In 1914, Alfredo Di Lelio whipped up a sauce consisting of parmesan cheese and butter to top off the fettucine he was serving his pregnant wife. After opening a restaurant in Italy where that very dish gained great popularity among locals and visiting Americans alike, Di Lelio eventually moved to New York City and opened another restaurant. From there, the sauce eventually became a staple in Italian-American cuisine, although the modified version that ended up being the widespread standard usually features additional ingredients like cream, eggs, and starches. Since cream is hardly ever used to make sauces in Italy and the European name for Di Lelio’s dish is Pasta al Burro (“pasta with butter”), Alfredo sauce as we know it today really only traces back to America.
Taking a whole bunch of ingredients and rolling them up for face-stuffing convenience does kinda have “American” written all over it. In Mexico, a burrito generally doesn’t contain much more than meat and beans enveloped in a tortilla. In the United States, a burrito also contains those ingredients, plus, ya know, like 12 other things.
Most American diners recognize that the Mexican food we typically eat is Americanized to an extent. Though, in the case of these giant burritos that you can find practically anywhere now, the “Tex-Mex” moniker isn’t even really correct. The ensemble cast of ingredients rolled in a tortilla like a sleeping bag for your inevitable food coma first came about in the San Francisco’s Mission District in the 1960s. Distinguishing itself from the traditional burritos of Mexico, this monster includes the additions of rice, vegetables, cheeses, sour cream, and seemingly whatever else can fit in there. It’s Mexican-inspired, but really California-created.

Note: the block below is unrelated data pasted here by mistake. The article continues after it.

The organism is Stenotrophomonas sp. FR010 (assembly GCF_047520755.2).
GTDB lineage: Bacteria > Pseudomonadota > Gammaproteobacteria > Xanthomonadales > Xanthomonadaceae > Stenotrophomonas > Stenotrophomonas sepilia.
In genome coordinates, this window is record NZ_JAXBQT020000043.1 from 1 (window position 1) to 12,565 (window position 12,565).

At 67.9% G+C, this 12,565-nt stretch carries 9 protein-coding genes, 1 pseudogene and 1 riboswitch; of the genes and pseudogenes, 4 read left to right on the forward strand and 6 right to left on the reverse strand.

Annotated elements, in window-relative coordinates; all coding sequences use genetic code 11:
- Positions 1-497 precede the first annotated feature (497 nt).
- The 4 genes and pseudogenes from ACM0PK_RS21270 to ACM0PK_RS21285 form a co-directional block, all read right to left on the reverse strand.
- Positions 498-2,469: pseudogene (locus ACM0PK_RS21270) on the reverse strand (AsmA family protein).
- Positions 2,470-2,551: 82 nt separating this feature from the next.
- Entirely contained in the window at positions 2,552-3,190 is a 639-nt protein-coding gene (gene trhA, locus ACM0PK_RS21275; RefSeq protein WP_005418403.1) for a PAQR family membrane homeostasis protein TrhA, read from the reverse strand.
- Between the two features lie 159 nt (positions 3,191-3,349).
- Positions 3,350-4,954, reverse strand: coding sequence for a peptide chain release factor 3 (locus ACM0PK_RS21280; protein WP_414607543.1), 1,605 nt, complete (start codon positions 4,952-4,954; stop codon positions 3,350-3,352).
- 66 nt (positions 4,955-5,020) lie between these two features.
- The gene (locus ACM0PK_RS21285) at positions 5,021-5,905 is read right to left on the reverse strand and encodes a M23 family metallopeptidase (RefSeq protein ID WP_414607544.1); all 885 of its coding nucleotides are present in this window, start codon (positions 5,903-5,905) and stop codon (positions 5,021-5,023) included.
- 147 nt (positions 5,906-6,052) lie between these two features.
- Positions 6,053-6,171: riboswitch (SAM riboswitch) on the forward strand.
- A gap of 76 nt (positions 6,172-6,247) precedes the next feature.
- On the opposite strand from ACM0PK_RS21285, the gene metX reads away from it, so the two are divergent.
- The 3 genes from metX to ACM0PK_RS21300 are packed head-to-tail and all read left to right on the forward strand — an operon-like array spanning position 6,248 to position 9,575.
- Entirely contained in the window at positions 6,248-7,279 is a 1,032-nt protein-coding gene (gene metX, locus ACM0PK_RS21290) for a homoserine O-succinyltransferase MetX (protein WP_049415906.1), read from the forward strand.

Spaghetti and Meatballs
As it turns out, the stock photo subject for Italian cuisine is something that came about in the United States. This one is slightly tricky because while spaghetti comes from Italy and meatballs also come from Italy, the combination of the two does not.
Meatballs, as we now refer to them, were first made by resourceful peasants in Italy who scrounged together scraps of meat and combined them into a more filling food. In Italy, however, meatballs—or pollette—were not served with pasta. It wasn’t until Italian immigrants began coming to America in large numbers that meatballs became integrated into spaghetti dishes, thus making the immensely popular, seemingly perfect pairing an American-made meal. It’s just a case of citizenship, really (cue the culinary conservatives demanding to see a birth certificate).
Corned Beef and Cabbage
Apologies if this one made you do a spit-take while sipping a Guinness. While corned beef does have a long history of regular consumption in Ireland, the meal we associate with St. Patrick’s Day in such celebratory fashion is not one the Irish have any real attachment to. The dish that is more accurately considered to be Ireland’s national dish is colcannon, which consists of boiled potatoes, white cabbage, leeks or onions with added butter, milk and wild garlic. Well, we got the cabbage part right at least. Still, that shouldn’t stop non-Irish-Americans on St. Patrick’s Day from sitting down to a plate of corned beef and cabbage between rounds of day drinking and running around dressed as a leprechaun. Hey, traditions are traditions.
Trevor Courneen is an intern at Paste and a proud Rochesterian. He will gladly join you for a Garbage Plate anytime. You can follow him on Twitter @trevorcourneen.